2. Too many flights – Airlines tend to maximize the use of their aircraft and seem to be scheduling more flights that they can handle. This results in the very common “late arrival of turnaround aircraft” reason that airlines announce as the reason for delayed flights. Granted, in many cases this is ultimately due to reason #1, it seems that other airlines that have lesser flights also have less problems of this kind. In fact, I have observed that in many if not most instances, international carriers do not incur as much delays as local carriers and among local carriers there seem to be a unanimous observation on which “planes are always late” these days.
It seems at first that the main issue is not necessarily airlines overbooking their flights since air traffic control and the number of runways can be major factors influencing the number of aircraft that can take-off and land during a particular period. However, one particular airline has a knack for offering a lot of flights that they obviously cannot handle with all the delays and cancellations they have been incurring to the consternation of a lot of travelers. Though I myself use the airline often due to the convenience of their schedules and frequencies, I too have been victimized many times of these delays including one flight to Singapore a couple of years ago when, instead of arriving in time for dinner I ended up arriving home just after midnight.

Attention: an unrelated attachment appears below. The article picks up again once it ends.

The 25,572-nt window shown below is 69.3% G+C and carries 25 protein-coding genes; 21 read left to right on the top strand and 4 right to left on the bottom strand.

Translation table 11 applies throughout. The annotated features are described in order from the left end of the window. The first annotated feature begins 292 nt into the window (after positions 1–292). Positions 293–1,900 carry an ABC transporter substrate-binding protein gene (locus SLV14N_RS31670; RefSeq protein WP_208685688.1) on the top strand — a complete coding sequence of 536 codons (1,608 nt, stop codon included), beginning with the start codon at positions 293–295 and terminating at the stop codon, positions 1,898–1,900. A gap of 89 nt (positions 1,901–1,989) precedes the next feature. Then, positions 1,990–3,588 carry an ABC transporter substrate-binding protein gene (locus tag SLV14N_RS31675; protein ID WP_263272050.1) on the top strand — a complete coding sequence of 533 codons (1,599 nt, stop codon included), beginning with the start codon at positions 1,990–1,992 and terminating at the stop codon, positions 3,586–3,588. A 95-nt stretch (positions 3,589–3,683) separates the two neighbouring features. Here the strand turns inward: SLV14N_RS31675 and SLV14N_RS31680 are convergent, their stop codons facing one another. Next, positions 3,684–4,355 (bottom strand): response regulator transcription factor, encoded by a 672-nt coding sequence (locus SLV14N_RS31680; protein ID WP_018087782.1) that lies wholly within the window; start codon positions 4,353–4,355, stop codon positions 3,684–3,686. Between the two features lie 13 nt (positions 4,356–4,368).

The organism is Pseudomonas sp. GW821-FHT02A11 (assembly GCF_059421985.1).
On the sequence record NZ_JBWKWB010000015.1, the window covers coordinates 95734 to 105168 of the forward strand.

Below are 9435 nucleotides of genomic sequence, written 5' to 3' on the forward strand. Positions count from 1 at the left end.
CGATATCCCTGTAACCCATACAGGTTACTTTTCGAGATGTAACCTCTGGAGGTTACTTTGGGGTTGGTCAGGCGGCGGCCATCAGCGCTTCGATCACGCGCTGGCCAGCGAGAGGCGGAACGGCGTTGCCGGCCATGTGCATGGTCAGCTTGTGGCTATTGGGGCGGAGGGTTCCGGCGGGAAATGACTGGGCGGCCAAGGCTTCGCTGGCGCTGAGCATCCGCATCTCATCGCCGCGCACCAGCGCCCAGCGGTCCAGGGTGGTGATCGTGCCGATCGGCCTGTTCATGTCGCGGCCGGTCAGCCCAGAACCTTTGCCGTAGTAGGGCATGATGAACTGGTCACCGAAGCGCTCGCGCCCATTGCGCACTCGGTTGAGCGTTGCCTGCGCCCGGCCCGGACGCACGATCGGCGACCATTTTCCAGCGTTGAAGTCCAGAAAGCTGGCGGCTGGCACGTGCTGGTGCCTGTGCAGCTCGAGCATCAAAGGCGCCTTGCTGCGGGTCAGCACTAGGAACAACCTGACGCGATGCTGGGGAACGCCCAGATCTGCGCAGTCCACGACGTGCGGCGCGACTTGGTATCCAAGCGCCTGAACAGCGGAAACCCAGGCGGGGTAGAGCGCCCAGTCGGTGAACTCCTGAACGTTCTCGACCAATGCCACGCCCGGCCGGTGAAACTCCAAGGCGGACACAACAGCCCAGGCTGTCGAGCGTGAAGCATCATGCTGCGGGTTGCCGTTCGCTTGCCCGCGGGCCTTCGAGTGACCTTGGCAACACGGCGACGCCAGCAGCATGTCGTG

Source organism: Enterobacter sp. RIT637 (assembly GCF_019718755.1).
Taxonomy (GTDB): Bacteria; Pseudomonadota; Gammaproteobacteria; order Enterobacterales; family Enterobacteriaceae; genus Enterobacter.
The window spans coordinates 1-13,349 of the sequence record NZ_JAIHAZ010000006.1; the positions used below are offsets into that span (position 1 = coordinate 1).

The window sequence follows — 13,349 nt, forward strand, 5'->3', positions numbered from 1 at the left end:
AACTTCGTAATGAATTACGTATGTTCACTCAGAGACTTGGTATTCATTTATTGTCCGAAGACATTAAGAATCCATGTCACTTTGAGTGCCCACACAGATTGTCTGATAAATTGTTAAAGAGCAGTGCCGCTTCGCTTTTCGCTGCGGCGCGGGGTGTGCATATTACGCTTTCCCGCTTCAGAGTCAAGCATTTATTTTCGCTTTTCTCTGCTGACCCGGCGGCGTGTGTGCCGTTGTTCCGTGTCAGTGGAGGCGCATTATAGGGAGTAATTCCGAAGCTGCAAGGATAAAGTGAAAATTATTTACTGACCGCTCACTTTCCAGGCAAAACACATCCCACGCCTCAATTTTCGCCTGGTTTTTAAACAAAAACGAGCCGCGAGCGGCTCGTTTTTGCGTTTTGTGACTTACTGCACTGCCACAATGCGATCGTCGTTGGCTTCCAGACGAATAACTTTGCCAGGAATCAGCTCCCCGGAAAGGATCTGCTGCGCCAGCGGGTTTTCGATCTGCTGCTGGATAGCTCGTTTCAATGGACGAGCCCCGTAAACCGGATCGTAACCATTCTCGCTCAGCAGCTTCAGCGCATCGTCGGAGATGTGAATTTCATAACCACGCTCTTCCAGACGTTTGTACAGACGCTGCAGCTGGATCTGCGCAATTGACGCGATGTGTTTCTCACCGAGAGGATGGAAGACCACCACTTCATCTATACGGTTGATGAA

Recently, there have been calls for the airline and others performing like it to be penalized in order for them to realize how much inconvenience they have brought on to their passengers. I think this is right in order to send a clear message to airlines that safety and service come first before profit. Too many flights, no matter how convenient to the passengers in terms of schedule, is not a substitute for good quality service. Being a budget airline also does not excuse it from what a lot of people have branded as crappy service. This mentality of airlines reminds me only of similar mentality among bus and jeepney operators (land transport) but that’s another story.